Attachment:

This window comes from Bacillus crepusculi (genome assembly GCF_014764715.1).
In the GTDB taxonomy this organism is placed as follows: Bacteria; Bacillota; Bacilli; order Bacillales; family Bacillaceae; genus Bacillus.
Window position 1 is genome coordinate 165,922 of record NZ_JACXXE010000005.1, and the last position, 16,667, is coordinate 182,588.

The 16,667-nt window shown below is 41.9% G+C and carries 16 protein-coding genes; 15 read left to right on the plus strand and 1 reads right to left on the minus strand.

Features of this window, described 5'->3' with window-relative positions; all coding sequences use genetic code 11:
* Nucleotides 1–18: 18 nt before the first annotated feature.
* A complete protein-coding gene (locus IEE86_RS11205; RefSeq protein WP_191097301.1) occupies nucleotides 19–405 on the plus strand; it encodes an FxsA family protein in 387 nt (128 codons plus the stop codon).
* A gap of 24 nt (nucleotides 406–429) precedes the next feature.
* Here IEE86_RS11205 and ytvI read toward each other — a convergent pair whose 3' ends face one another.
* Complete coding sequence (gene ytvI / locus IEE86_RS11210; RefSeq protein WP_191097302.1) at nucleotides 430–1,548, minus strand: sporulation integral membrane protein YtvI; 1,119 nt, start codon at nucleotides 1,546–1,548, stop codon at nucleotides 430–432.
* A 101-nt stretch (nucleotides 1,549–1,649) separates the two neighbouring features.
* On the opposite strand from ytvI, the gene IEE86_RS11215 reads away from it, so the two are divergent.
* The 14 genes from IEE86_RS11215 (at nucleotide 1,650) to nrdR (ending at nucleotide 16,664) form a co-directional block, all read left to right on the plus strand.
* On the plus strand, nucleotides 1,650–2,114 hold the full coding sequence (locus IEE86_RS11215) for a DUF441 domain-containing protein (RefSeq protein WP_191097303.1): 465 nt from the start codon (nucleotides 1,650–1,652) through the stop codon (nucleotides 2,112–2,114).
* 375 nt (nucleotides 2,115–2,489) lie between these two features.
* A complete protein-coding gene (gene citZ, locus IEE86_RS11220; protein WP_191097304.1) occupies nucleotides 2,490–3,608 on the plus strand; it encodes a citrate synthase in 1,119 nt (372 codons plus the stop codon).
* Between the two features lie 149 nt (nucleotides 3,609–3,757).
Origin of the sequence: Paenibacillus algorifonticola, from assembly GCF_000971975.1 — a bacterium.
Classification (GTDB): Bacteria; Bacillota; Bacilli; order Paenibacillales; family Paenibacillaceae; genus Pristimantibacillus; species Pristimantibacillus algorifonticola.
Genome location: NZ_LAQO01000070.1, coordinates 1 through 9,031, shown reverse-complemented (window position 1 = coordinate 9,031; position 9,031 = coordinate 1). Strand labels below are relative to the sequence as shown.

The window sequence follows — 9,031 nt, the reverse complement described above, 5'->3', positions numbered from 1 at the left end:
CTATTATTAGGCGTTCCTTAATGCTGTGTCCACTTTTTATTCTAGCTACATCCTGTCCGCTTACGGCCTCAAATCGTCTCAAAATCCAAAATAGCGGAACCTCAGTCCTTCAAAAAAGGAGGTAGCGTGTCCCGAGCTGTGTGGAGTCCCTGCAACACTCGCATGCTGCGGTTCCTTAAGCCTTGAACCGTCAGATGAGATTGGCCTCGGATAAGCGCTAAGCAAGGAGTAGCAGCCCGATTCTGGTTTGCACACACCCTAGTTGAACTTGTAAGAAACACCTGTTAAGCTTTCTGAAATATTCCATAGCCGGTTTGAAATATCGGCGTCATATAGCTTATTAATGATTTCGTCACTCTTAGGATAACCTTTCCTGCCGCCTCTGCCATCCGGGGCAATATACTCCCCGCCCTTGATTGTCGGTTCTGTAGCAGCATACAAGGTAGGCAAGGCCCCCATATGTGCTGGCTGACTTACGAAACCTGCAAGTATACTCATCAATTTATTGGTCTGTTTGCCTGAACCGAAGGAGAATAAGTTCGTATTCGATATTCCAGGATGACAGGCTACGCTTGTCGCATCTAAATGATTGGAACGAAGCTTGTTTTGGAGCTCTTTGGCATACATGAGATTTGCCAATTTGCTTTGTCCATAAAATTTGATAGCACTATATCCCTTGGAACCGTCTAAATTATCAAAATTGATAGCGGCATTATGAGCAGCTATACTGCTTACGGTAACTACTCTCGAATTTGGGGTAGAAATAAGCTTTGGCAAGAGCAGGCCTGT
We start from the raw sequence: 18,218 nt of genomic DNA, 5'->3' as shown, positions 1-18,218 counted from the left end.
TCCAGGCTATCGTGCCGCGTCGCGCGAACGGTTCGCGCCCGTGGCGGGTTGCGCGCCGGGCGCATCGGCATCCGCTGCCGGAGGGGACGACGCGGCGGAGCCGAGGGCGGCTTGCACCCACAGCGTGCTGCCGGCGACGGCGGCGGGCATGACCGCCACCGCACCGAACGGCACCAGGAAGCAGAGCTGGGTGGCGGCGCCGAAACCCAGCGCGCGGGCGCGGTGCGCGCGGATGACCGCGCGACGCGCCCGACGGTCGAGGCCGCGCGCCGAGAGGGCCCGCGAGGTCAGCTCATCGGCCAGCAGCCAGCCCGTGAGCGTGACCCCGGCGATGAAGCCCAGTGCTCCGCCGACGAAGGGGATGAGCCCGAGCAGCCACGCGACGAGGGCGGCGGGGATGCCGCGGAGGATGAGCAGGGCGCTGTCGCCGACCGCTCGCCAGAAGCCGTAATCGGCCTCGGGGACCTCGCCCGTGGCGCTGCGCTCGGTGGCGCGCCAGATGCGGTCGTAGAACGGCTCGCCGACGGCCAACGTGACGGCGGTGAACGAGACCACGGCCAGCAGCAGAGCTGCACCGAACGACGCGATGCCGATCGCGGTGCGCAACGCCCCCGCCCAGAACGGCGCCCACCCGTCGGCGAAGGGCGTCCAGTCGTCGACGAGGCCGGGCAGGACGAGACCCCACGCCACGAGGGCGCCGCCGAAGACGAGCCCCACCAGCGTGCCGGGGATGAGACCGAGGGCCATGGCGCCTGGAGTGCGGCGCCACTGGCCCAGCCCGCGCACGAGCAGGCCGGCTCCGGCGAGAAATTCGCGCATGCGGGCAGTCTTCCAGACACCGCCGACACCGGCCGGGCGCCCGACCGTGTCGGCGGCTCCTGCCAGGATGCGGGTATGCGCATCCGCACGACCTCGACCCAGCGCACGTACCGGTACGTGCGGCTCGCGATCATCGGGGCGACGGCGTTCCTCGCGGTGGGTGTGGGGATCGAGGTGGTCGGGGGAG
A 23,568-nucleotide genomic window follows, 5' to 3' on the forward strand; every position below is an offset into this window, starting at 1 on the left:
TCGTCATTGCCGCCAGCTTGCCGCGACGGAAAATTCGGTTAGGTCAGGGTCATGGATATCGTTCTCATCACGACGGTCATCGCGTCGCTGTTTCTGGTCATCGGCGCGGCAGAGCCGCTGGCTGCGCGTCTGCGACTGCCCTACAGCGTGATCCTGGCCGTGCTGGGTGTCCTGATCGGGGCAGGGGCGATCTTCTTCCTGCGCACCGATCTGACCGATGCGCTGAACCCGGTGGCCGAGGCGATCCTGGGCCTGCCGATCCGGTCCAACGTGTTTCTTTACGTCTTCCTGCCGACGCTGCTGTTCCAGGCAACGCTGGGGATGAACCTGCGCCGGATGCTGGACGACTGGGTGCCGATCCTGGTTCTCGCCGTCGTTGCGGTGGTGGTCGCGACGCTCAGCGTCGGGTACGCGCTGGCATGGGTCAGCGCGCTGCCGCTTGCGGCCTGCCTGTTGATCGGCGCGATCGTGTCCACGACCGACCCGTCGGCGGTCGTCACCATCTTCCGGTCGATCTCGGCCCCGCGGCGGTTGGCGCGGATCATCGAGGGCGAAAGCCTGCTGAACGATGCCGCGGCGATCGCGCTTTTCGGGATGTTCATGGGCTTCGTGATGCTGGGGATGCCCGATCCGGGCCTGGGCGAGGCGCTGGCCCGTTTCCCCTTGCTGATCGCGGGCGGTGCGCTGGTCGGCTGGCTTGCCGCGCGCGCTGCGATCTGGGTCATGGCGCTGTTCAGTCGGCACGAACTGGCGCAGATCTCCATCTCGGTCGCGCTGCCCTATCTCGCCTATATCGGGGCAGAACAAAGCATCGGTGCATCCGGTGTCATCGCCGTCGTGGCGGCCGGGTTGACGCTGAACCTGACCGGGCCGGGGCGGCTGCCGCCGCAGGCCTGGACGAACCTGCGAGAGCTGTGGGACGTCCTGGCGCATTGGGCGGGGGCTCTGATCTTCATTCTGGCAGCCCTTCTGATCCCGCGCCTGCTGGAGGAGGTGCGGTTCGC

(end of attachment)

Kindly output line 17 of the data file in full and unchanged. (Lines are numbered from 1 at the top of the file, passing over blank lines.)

* Between the two features lie 149 nt (nucleotides 3,609–3,757).